Awonder Liang faced one of his closest rivals, Praveen Balakrishnan, in a 70-move close battle. In the middlegame, Balakrishnan advanced many of his pawns assertively, gaining extra space on the queenside, center, and kingside. The game opened up, and queens were traded, leading to a dynamic endgame. Despite the high amount of active play, chances remained equal until the very end. On move 67, Balakrishnan blundered in a drawish position, allowing Liang to promote his b-pawn and win.
Mika Brattain won a key upset game against Akshat Chandra. In a double-edged Najdorf Sicilian, Chandra gained the better attacking position due to his superior bishop on the d5 outpost compared to Brattain’s very blocked bishop on g7. However, Brattain fought back, breaking out his bishop to the c1-h6 diagonal and activating his pieces to bear down on Chandra’s king. In the end, Brattain’s attack prevailed.
Alex Bian gained a considerable edge against Ruifeng Li by sacrificing the exchange in the early middlegame. In the resulting tactical complications, Bian gained control over the center with his incredibly well-placed minor pieces. However, Bian missed a critical opportunity to activate his rook and gave up his advantage to win back his sacrificed material. Bian then traded into an inferior bishop and two pawns vs. rook endgame, which Li slowly ground down into a win.
Andrew Tang achieved his first victory of the championship against Annie Wang. After an inaccuracy by Wang on move 30, Tang broke through with 31. Rd7+ to gain a winning king attack.
John Burke vs. Advait Patel featured a hard-fought game in the Ruy Lopez Breyer Variation. Although Burke obtained kingside pressure and Patel gained an octopus knight on d3 plus pressure against Burke’s b2 pawn, chances remained level for most of the game. The players agreed to a draw in an equal endgame.
With a victory for Awonder Liang and all of his closest competitors drawing or losing, everything went Liang’s way this round. He enters the final round with an entire point edge over the field.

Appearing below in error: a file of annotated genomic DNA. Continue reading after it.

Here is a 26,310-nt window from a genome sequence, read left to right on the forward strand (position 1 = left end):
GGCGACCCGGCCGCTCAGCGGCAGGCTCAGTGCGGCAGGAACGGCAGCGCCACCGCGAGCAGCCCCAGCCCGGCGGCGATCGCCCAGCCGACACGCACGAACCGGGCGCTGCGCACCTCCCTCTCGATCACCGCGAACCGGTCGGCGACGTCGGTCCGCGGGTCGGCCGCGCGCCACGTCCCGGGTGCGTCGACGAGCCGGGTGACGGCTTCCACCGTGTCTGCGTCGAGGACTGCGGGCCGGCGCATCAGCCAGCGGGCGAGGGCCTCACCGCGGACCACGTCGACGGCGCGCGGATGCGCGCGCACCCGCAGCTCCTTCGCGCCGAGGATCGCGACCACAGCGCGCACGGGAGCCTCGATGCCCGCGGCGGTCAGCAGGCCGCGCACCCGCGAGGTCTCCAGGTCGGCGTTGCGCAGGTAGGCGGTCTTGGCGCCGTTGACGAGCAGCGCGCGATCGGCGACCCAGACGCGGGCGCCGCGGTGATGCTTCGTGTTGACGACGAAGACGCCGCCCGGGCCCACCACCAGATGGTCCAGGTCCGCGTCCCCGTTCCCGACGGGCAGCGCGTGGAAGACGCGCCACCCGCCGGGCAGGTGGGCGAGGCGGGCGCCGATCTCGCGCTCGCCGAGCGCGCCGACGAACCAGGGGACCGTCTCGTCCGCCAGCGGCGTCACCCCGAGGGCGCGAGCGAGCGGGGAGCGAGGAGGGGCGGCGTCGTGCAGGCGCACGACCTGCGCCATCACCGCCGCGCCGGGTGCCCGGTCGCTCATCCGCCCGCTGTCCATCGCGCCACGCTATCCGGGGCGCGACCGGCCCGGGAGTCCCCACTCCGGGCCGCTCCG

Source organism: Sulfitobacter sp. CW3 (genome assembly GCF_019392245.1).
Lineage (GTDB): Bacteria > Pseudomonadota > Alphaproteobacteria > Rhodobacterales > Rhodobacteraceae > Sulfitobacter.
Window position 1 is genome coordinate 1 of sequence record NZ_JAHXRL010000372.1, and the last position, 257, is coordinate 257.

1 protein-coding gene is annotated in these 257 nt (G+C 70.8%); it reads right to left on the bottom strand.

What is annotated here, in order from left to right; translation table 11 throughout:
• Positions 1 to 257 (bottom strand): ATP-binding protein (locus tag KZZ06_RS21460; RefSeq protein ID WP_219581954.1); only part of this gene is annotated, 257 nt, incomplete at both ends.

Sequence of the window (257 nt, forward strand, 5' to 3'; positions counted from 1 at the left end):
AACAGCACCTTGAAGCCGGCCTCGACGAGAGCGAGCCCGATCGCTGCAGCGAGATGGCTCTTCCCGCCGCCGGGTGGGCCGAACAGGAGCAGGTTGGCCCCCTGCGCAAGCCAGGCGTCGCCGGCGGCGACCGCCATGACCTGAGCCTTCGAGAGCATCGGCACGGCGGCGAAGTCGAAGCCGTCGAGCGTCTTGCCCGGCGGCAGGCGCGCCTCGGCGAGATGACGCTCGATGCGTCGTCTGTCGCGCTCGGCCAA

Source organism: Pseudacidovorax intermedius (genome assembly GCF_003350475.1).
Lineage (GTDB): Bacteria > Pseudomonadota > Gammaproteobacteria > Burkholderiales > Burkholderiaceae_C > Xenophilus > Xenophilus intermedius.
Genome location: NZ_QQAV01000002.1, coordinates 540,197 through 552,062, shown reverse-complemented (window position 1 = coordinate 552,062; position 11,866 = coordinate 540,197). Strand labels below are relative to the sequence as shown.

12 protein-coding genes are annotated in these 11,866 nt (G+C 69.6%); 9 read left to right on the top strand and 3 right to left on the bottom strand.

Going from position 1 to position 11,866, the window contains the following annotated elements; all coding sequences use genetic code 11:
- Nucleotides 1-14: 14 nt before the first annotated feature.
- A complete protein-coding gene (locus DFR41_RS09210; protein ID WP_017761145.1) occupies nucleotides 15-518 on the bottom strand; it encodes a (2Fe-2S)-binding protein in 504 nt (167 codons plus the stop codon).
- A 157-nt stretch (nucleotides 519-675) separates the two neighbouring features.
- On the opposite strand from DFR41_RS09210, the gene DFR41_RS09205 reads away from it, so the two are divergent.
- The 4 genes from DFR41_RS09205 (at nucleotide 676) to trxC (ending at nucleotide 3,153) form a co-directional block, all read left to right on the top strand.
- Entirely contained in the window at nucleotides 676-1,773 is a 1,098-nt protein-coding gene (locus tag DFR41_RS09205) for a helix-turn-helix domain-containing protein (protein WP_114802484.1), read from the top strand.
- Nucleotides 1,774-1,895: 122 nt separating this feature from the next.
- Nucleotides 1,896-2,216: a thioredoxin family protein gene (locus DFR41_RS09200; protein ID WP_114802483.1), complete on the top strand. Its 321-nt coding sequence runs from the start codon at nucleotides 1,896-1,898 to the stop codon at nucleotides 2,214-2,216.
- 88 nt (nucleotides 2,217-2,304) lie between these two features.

Advait Patel, the leader in the early rounds of the championship, is the only player who can catch him. Patel must win at all costs with white against the top seed, Li, to have any chance.
U.S. Girls’ Junior Championship
Carissa Yip also had an excellent day at the board. After a blunder by Maggie Feng, Yip broke through in the center with the shot, 27...Rxd3! This gave Yip two extra pawns and a dominating position, which she soon converted into a victory through tactical means.
In a reverse Sicilian, Jennifer Yu tried to turn her extra pawn into a win for 67 moves before sharing the point in a drawn knight ending. This result keeps Yu in contention for 1st, trailing Yip by a point.
Emily Nguyen was also pushing for a win against Thalia Cervantes, trying to stay in the running for the championship. She tragically blundered on the 94th move in intense mutual time pressure, losing an otherwise drawn queen ending.
Sophie Morris-Suzuki once again showed the benefits of her renewed approach since the rest day. After a miscalculation by Rochelle Wu, Morris-Suzuki coasted to victory with an extra knight.
Vittal Sanjana vs. Nastassja Matus featured energetic play by both players in a middlegame with the kings castled to opposite sides. Though Matus had the upper hand for most of the game, the players eventually repeated moves in a opposite-colored bishops and rooks ending.
Carissa Yip has emerged from the penultimate round a full point ahead of everyone. Jennifer Yu is the only player who can tie her score and faces a must-win battle against Yip tomorrow with the white pieces!
Photos courtesy of Saint Louis Chess Club, Austin Fuller.
The Saint Louis Chess Club acknowledges Dr. Jeanne and Rex Sinquefield, whose generous support makes our tournaments possible.
The STLCC and WCHOF admit students of any race, color, national and ethnic origin to all the rights, privileges, programs, and activities generally accorded or made available to students at the school. It does not discriminate on the basis of race, color, national and ethnic origin in administration of its educational policies, admissions policies, scholarship and loan programs, and athletic and other school-administered programs.